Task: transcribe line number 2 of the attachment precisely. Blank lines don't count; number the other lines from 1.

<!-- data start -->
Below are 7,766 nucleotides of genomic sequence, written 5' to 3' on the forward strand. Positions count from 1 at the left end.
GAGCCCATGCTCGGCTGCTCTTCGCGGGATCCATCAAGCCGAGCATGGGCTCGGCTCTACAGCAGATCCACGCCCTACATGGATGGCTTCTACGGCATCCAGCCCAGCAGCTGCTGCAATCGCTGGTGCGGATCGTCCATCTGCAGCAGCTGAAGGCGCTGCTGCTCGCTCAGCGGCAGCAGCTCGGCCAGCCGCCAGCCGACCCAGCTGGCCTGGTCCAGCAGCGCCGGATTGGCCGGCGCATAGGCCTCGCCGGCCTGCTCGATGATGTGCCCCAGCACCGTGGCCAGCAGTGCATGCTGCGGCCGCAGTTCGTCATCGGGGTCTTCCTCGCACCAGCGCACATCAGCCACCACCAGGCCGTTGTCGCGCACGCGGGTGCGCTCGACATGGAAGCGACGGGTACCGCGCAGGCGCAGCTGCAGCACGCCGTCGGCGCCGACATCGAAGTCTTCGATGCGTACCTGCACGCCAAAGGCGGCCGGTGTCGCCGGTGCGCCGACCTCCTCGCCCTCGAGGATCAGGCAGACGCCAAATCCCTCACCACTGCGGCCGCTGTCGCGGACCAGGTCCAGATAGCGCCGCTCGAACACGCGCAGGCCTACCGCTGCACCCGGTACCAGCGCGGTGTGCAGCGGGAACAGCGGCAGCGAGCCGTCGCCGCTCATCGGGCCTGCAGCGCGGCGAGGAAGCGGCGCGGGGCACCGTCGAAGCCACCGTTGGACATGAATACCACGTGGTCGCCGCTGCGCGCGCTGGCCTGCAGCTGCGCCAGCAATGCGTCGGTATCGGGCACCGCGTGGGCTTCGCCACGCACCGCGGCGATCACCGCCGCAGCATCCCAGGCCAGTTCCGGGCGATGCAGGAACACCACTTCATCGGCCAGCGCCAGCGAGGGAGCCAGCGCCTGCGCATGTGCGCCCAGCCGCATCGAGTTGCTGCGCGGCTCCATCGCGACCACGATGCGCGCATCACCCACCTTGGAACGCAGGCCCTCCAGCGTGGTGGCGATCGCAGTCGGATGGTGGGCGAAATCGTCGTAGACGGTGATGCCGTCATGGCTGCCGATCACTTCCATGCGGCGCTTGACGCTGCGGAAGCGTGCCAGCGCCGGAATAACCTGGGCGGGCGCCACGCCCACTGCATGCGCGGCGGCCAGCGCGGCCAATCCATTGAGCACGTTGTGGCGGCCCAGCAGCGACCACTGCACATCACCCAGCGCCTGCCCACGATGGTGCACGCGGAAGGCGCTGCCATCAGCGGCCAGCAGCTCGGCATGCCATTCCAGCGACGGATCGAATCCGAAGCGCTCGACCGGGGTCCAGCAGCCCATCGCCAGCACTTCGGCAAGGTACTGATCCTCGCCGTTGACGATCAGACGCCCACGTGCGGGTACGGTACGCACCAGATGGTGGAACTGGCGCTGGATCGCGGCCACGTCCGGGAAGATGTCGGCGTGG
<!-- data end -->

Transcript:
GAGCCCATGCTCGGCTGCTCTTCGCGGGATCCATCAAGCCGAGCATGGGCTCGGCTCTACAGCAGATCCACGCCCTACATGGATGGCTTCTACGGCATCCAGCCCAGCAGCTGCTGCAATCGCTGGTGCGGATCGTCCATCTGCAGCAGCTGAAGGCGCTGCTGCTCGCTCAGCGGCAGCAGCTCGGCCAGCCGCCAGCCGACCCAGCTGGCCTGGTCCAGCAGCGCCGGATTGGCCGGCGCATAGGCCTCGCCGGCCTGCTCGATGATGTGCCCCAGCACCGTGGCCAGCAGTGCATGCTGCGGCCGCAGTTCGTCATCGGGGTCTTCCTCGCACCAGCGCACATCAGCCACCACCAGGCCGTTGTCGCGCACGCGGGTGCGCTCGACATGGAAGCGACGGGTACCGCGCAGGCGCAGCTGCAGCACGCCGTCGGCGCCGACATCGAAGTCTTCGATGCGTACCTGCACGCCAAAGGCGGCCGGTGTCGCCGGTGCGCCGACCTCCTCGCCCTCGAGGATCAGGCAGACGCCAAATCCCTCACCACTGCGGCCGCTGTCGCGGACCAGGTCCAGATAGCGCCGCTCGAACACGCGCAGGCCTACCGCTGCACCCGGTACCAGCGCGGTGTGCAGCGGGAACAGCGGCAGCGAGCCGTCGCCGCTCATCGGGCCTGCAGCGCGGCGAGGAAGCGGCGCGGGGCACCGTCGAAGCCACCGTTGGACATGAATACCACGTGGTCGCCGCTGCGCGCGCTGGCCTGCAGCTGCGCCAGCAATGCGTCGGTATCGGGCACCGCGTGGGCTTCGCCACGCACCGCGGCGATCACCGCCGCAGCATCCCAGGCCAGTTCCGGGCGATGCAGGAACACCACTTCATCGGCCAGCGCCAGCGAGGGAGCCAGCGCCTGCGCATGTGCGCCCAGCCGCATCGAGTTGCTGCGCGGCTCCATCGCGACCACGATGCGCGCATCACCCACCTTGGAACGCAGGCCCTCCAGCGTGGTGGCGATCGCAGTCGGATGGTGGGCGAAATCGTCGTAGACGGTGATGCCGTCATGGCTGCCGATCACTTCCATGCGGCGCTTGACGCTGCGGAAGCGTGCCAGCGCCGGAATAACCTGGGCGGGCGCCACGCCCACTGCATGCGCGGCGGCCAGCGCGGCCAATCCATTGAGCACGTTGTGGCGGCCCAGCAGCGACCACTGCACATCACCCAGCGCCTGCCCACGATGGTGCACGCGGAAGGCGCTGCCATCAGCGGCCAGCAGCTCGGCATGCCATTCCAGCGACGGATCGAATCCGAAGCGCTCGACCGGGGTCCAGCAGCCCATCGCCAGCACTTCGGCAAGGTACTGATCCTCGCCGTTGACGATCAGACGCCCACGTGCGGGTACGGTACGCACCAGATGGTGGAACTGGCGCTGGATCGCGGCCACGTCCGGGAAGATGTCGGCGTGG